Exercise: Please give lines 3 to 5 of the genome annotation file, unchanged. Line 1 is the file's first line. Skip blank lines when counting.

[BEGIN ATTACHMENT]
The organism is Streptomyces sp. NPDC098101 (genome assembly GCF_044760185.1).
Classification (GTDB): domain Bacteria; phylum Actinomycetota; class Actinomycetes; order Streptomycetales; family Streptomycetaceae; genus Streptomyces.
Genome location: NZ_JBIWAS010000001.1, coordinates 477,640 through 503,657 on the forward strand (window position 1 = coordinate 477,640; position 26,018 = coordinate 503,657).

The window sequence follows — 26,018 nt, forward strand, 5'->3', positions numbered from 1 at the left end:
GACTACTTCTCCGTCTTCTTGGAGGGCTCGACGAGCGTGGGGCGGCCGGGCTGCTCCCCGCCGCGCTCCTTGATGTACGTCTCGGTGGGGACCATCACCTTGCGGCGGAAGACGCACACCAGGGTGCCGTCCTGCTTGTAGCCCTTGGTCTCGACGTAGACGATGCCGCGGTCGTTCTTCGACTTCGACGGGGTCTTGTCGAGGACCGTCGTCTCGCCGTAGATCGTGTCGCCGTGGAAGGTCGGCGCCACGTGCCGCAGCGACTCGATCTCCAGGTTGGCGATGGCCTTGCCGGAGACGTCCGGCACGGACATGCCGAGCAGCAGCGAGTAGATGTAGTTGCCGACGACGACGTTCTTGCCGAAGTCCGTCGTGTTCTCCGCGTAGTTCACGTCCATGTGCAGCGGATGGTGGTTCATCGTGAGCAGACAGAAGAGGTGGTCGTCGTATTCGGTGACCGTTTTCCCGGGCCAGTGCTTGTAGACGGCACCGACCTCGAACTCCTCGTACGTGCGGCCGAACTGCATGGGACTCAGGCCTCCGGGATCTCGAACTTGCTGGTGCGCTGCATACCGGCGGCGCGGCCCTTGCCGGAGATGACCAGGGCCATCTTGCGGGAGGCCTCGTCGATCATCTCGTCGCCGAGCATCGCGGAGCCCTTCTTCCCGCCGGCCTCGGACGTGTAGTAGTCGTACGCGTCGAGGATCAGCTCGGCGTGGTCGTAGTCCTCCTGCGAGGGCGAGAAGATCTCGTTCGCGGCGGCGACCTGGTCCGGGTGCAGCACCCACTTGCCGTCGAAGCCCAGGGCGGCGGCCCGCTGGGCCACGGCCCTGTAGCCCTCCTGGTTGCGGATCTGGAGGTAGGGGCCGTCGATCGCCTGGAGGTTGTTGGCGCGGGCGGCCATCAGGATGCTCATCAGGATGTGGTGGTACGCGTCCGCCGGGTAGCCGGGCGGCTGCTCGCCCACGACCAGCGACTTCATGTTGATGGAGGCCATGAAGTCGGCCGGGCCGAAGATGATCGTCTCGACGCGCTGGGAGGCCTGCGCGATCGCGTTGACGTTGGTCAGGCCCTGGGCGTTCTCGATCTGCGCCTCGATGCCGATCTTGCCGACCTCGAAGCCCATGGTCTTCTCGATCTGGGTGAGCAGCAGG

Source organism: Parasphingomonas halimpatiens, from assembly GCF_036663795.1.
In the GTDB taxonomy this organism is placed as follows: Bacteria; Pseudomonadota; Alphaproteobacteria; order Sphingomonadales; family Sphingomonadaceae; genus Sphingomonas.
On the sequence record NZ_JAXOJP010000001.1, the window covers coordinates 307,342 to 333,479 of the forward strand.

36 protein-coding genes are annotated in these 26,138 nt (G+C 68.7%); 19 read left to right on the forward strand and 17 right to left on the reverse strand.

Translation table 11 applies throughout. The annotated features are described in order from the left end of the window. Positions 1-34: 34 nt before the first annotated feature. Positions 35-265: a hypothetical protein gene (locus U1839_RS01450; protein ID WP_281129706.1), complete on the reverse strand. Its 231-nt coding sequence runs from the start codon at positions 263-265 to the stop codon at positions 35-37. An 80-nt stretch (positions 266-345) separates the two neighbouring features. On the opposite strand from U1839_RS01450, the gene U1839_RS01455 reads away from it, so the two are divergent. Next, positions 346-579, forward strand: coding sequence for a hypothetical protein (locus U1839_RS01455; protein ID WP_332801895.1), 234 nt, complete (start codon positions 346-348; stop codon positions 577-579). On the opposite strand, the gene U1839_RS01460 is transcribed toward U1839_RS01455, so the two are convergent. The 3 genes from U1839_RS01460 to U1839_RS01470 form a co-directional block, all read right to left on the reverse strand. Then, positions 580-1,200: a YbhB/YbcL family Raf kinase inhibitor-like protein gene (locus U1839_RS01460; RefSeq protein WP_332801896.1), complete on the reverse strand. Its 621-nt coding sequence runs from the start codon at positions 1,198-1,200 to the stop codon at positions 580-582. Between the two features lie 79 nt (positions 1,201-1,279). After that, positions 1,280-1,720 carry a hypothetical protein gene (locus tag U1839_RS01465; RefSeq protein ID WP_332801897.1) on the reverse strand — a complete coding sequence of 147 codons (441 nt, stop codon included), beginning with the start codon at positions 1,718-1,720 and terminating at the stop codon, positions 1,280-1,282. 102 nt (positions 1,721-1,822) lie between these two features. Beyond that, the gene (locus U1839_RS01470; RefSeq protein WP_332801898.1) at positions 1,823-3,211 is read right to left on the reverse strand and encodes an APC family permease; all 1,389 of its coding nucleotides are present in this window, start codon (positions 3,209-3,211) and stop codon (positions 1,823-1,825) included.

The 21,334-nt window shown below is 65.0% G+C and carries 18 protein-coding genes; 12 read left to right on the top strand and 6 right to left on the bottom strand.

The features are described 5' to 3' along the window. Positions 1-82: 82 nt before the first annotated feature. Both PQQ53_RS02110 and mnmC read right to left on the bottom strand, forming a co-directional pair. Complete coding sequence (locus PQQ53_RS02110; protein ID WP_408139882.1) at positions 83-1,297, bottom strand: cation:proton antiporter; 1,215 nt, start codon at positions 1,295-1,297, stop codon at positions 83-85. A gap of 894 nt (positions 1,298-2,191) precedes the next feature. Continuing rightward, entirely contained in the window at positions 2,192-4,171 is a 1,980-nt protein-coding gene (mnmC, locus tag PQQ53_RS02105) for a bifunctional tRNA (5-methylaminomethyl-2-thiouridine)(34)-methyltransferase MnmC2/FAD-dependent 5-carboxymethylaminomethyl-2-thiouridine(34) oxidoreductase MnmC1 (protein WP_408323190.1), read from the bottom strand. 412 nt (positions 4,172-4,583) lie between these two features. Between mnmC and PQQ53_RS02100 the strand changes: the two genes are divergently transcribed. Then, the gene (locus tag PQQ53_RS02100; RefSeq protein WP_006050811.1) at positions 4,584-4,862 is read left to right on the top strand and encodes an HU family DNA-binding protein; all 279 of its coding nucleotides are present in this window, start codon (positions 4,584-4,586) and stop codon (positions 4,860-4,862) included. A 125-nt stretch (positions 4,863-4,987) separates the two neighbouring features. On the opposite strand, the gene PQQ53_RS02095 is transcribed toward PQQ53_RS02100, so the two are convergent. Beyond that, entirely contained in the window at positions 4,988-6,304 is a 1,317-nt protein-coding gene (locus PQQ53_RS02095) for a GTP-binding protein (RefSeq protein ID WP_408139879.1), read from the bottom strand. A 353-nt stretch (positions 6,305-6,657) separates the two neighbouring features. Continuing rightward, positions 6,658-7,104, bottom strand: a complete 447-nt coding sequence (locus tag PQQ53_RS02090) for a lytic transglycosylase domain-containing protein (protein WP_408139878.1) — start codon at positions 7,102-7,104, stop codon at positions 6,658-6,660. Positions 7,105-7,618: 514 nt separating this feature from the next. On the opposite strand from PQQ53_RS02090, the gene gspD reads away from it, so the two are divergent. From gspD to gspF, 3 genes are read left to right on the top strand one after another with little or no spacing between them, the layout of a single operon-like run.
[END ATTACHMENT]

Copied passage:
Genome location: NZ_JBIWAS010000001.1, coordinates 477,640 through 503,657 on the forward strand (window position 1 = coordinate 477,640; position 26,018 = coordinate 503,657).

The window sequence follows — 26,018 nt, forward strand, 5'->3', positions numbered from 1 at the left end:
GACTACTTCTCCGTCTTCTTGGAGGGCTCGACGAGCGTGGGGCGGCCGGGCTGCTCCCCGCCGCGCTCCTTGATGTACGTCTCGGTGGGGACCATCACCTTGCGGCGGAAGACGCACACCAGGGTGCCGTCCTGCTTGTAGCCCTTGGTCTCGACGTAGACGATGCCGCGGTCGTTCTTCGACTTCGACGGGGTCTTGTCGAGGACCGTCGTCTCGCCGTAGATCGTGTCGCCGTGGAAGGTCGGCGCCACGTGCCGCAGCGACTCGATCTCCAGGTTGGCGATGGCCTTGCCGGAGACGTCCGGCACGGACATGCCGAGCAGCAGCGAGTAGATGTAGTTGCCGACGACGACGTTCTTGCCGAAGTCCGTCGTGTTCTCCGCGTAGTTCACGTCCATGTGCAGCGGATGGTGGTTCATCGTGAGCAGACAGAAGAGGTGGTCGTCGTATTCGGTGACCGTTTTCCCGGGCCAGTGCTTGTAGACGGCACCGACCTCGAACTCCTCGTACGTGCGGCCGAACTGCATGGGACTCAGGCCTCCGGGATCTCGAACTTGCTGGTGCGCTGCATACCGGCGGCGCGGCCCTTGCCGGAGATGACCAGGGCCATCTTGCGGGAGGCCTCGTCGATCATCTCGTCGCCGAGCATCGCGGAGCCCTTCTTCCCGCCGGCCTCGGACGTGTAGTAGTCGTACGCGTCGAGGATCAGCTCGGCGTGGTCGTAGTCCTCCTGCGAGGGCGAGAAGATCTCGTTCGCGGCGGCGACCTGGTCCGGGTGCAGCACCCACTTGCCGTCGAAGCCCAGGGCGGCGGCCCGCTGGGCCACGGCCCTGTAGCCCTCCTGGTTGCGGATCTGGAGGTAGGGGCCGTCGATCGCCTGGAGGTTGTTGGCGCGGGCGGCCATCAGGATGCTCATCAGGATGTGGTGGTACGCGTCCGCCGGGTAGCCGGGCGGCTGCTCGCCCACGACCAGCGACTTCATGTTGATGGAGGCCATGAAGTCGGCCGGGCCGAAGATGATCGTCTCGACGCGCTGGGAGGCCTGCGCGATCGCGTTGACGTTGGTCAGGCCCTGGGCGTTCTCGATCTGCGCCTCGATGCCGATCTTGCCGACCTCGAAGCCCATGGTCTTCTCGATCTGGGTGAGCAGCAGG